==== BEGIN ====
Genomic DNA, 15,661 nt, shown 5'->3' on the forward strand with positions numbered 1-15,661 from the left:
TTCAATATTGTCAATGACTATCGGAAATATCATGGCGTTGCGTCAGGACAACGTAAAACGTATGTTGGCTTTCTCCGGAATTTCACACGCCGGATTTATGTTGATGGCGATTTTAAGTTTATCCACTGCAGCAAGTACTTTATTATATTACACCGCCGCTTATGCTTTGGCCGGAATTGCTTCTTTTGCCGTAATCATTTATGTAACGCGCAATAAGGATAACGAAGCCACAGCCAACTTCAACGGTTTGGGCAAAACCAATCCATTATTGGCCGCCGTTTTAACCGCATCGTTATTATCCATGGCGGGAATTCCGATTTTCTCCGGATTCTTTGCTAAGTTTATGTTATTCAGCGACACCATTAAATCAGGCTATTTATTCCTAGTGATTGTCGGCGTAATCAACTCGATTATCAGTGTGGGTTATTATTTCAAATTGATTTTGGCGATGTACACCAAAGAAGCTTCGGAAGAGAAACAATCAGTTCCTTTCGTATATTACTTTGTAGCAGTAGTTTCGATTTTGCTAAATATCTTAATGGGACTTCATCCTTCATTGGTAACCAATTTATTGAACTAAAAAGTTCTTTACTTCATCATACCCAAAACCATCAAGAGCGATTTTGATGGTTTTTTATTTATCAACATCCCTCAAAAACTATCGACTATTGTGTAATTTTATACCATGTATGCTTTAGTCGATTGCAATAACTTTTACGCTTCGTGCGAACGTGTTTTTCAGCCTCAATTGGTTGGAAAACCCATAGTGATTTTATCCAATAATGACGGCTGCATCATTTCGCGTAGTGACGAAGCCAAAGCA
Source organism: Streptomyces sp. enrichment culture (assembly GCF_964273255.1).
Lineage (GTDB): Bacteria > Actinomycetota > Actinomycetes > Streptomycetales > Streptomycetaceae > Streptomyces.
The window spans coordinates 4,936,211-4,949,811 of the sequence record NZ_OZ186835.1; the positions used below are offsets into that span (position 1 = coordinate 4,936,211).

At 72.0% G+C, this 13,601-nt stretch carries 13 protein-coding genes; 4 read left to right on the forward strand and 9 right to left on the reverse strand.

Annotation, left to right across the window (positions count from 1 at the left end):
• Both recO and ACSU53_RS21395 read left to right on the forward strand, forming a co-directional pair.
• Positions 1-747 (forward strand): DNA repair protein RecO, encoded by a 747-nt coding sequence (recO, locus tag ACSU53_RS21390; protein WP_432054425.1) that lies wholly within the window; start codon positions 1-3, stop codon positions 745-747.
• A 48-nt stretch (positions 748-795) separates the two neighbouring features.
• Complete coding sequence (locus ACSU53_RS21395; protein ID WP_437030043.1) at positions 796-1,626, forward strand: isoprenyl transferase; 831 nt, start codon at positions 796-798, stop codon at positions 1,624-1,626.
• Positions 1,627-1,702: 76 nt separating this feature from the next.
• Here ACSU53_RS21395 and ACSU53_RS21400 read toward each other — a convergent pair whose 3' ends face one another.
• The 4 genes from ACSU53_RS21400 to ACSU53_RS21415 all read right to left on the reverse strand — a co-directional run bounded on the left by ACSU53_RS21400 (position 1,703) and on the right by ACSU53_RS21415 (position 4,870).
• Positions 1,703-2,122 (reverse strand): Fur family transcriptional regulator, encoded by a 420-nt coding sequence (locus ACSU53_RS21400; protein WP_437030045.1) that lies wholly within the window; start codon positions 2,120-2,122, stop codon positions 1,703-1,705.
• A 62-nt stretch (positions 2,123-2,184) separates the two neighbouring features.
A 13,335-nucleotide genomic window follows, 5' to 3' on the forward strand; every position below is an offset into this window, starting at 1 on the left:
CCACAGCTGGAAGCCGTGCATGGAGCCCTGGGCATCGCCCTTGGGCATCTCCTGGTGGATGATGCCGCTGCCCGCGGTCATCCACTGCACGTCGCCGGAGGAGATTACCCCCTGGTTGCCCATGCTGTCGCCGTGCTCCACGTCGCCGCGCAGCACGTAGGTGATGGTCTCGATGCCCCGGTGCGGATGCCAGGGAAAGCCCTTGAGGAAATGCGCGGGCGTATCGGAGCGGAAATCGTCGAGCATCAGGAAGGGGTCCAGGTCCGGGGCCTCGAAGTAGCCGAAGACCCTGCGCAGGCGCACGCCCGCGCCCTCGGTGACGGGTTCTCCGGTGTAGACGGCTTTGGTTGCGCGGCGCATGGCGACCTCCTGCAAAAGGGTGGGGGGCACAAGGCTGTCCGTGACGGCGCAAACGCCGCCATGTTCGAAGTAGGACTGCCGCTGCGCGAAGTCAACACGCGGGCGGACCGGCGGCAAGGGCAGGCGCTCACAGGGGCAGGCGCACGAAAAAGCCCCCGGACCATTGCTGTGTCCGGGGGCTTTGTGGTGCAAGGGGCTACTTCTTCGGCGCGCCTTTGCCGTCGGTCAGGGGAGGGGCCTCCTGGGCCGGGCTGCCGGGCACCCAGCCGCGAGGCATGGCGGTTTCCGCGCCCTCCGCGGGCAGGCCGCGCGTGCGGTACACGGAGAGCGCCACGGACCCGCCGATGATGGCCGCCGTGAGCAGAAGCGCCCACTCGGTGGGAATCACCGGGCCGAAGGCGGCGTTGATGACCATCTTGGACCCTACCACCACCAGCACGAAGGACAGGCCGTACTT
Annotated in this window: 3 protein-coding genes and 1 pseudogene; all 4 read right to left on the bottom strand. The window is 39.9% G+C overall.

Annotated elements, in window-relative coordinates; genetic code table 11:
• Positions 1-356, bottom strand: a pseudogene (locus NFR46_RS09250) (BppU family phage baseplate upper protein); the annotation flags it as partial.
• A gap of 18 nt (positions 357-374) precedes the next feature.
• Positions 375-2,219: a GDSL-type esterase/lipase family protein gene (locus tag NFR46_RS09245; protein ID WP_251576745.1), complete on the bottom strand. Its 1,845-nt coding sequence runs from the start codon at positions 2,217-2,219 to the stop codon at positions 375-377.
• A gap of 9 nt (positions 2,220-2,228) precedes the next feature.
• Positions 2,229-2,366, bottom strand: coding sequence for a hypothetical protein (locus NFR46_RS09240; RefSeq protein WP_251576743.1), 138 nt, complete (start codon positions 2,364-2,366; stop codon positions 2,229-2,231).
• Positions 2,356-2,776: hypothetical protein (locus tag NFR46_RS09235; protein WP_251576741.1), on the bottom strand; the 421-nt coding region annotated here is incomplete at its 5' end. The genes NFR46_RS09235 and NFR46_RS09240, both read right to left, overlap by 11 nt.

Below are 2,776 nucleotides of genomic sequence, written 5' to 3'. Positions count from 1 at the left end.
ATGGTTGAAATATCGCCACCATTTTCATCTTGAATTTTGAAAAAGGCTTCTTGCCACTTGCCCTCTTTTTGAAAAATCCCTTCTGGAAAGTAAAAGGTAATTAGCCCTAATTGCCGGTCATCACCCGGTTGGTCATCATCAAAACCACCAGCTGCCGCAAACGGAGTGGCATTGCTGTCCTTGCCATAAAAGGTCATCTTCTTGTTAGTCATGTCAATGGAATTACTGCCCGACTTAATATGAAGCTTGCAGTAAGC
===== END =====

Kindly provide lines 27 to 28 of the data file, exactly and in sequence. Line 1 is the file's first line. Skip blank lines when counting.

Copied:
Below are 2,776 nucleotides of genomic sequence, written 5' to 3'. Positions count from 1 at the left end.
ATGGTTGAAATATCGCCACCATTTTCATCTTGAATTTTGAAAAAGGCTTCTTGCCACTTGCCCTCTTTTTGAAAAATCCCTTCTGGAAAGTAAAAGGTAATTAGCCCTAATTGCCGGTCATCACCCGGTTGGTCATCATCAAAACCACCAGCTGCCGCAAACGGAGTGGCATTGCTGTCCTTGCCATAAAAGGTCATCTTCTTGTTAGTCATGTCAATGGAATTACTGCCCGACTTAATATGAAGCTTGCAGTAAGC